(Closed) Help me. We found a house and I hate it.

posted 6 years ago in Home
Post # 3
Member
862 posts
Busy bee
  • Wedding: September 2012

@mspartridge:  I think decorating will go a long way, but do you think it’s possible that you could eventually learn to love the house? Maybe you just need to get used to it? What is it exactly that you don’t like about it? Perhaps it might be possible to do a little renovation work to change the major things you don’t like? Is there anything that you DO like about the structure/style of the house?

Post # 4
Member
4046 posts
Honey bee
  • Wedding: November 1999

Can you talk to an architect or remodeling company and fix the style? Maybe if you replace the siding, flooring, paint colors, etc with something more sleek/less country? Can you rearrange walls inside to something you like, how mich would that cost? Would it be worth it for the location? Or is it completely a no go?

I understand this predicament. It took us forever to decide on a house as nothing was quite right. I found a house that I loved but turns out the ceilings were too short for Fh’s taste and that isn’t something you can fix. 

 

Post # 7
Member
2233 posts
Buzzing bee
  • Wedding: September 2012

@mspartridge:  You absolutely can change the asthetic of a house. In the end a house is just a bunch of walls, the things that contribute to an asthetic can be changed. A cheese painted brick fireplace can’t be changed? Why not? My parents had theirs covered in stucco and it looks a million times better and more modern. You can also tear down the brick and put up a whole new surround.

Check out this blog for some amazing before and after photos:http://www.younghouselove.com/photo-gallery-2/

Post # 8
Member
2893 posts
Sugar bee

I don’t know. I’m in the “redecorating/renovation goes a LONG way camp.” My SO’s parents house looks like the southwest vomited and their house was created. Horrible. But repaint, refinish or replace the cabinetry, update some of the molding and replace some countertops and voila! A gorgeous house would be sitting in it’s place. It’s not even 100% just their choice of paint. It’s things they’ve installed in the house as well but if it were gone or updated it would be amazing. With the right creativity you can do a lot with a house. I’d do some googling for interior decor ideas before you completely say no.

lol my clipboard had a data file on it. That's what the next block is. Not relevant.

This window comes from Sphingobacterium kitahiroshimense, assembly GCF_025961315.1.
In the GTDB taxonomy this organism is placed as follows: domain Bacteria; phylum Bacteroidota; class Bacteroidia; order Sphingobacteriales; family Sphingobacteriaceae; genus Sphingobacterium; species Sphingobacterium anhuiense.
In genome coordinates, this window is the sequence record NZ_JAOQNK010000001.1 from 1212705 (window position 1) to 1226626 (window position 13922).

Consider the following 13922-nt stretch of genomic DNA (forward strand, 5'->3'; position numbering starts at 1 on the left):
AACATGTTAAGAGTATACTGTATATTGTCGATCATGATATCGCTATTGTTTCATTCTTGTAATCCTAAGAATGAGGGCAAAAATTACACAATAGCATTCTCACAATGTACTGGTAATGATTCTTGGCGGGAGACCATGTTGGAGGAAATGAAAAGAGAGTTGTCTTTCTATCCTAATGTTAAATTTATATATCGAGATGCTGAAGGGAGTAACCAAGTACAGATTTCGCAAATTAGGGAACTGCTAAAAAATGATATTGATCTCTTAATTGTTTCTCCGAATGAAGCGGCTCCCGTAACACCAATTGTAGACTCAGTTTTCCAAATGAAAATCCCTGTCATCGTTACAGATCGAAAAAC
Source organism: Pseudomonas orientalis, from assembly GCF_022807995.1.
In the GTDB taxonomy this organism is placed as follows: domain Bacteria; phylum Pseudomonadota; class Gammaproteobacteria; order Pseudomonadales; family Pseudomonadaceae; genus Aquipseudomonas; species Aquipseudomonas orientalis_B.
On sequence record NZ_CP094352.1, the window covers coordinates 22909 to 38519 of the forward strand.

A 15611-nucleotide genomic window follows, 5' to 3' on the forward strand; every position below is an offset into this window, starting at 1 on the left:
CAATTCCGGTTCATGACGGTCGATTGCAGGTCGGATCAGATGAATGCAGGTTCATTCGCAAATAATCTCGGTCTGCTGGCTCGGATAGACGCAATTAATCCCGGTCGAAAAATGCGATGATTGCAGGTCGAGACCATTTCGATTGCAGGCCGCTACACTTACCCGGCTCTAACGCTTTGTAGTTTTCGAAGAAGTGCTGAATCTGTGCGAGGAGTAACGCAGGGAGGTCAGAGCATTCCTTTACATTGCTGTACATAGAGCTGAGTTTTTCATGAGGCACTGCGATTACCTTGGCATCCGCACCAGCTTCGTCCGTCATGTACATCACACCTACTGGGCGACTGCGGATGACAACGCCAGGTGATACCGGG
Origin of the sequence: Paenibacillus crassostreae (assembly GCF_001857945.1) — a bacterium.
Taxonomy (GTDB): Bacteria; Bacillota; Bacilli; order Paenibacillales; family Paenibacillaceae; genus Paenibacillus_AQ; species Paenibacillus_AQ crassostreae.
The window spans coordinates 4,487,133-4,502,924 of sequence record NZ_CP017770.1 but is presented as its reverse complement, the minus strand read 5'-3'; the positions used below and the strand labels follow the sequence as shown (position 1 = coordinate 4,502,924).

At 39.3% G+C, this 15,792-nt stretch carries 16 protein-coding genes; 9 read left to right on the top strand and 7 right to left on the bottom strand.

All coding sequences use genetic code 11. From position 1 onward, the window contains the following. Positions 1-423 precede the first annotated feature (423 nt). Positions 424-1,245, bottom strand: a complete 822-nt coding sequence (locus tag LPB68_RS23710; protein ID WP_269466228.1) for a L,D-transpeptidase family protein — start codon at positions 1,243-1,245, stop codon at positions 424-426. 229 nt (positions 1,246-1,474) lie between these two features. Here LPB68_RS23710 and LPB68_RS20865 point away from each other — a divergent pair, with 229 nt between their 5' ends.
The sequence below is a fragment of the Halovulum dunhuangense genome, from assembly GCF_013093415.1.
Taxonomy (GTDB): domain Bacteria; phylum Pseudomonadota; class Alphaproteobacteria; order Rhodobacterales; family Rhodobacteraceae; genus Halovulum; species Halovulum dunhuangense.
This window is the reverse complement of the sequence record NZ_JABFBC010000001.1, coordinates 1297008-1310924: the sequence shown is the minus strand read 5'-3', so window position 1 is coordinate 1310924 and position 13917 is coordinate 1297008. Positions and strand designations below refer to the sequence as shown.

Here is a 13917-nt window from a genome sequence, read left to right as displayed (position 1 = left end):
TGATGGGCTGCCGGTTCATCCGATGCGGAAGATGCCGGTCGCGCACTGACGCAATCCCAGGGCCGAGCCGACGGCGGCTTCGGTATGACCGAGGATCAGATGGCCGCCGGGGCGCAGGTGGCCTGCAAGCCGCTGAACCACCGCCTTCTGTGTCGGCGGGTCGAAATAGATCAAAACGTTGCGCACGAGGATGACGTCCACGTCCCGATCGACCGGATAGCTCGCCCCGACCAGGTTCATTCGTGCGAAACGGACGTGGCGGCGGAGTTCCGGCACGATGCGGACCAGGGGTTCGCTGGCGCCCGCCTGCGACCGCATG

Post # 9
Member
1849 posts
Buzzing bee
  • Wedding: May 2014

You might be amazed how much you could actually change a house if you’re willing to put aside some time and money and really commit to the project. I hate to say this, because Fiance and I were in the same situation with a particular house when we were still shopping, but at the same time, the pros you list are really really strong. Have you seriously looked at all your options with changing this house?

Have you seen anything you would like better on the market in your price point, even if it’s gone now? I’d say if you’ve seen better and know it’s plausible, you have a leg to stand on with your Fiance. However, if nothing you’ve seen on the market would have worked better for either of you, you might have to commit to getting creative. If that happens, my guess is that once you start the necessary projects, the house will start to mean a lot more to you as well, and will really start to feel like your house. 

Post # 10
Member
2233 posts
Buzzing bee
  • Wedding: September 2012

OP, do you have pictures of the house? Maybe we can give you some suggestions to change things that are not so costly?

Post # 11
Member
2893 posts
Sugar bee

“well, why are we even buying the house if we’re just going to tear it down to the studs and redo the whole thing?”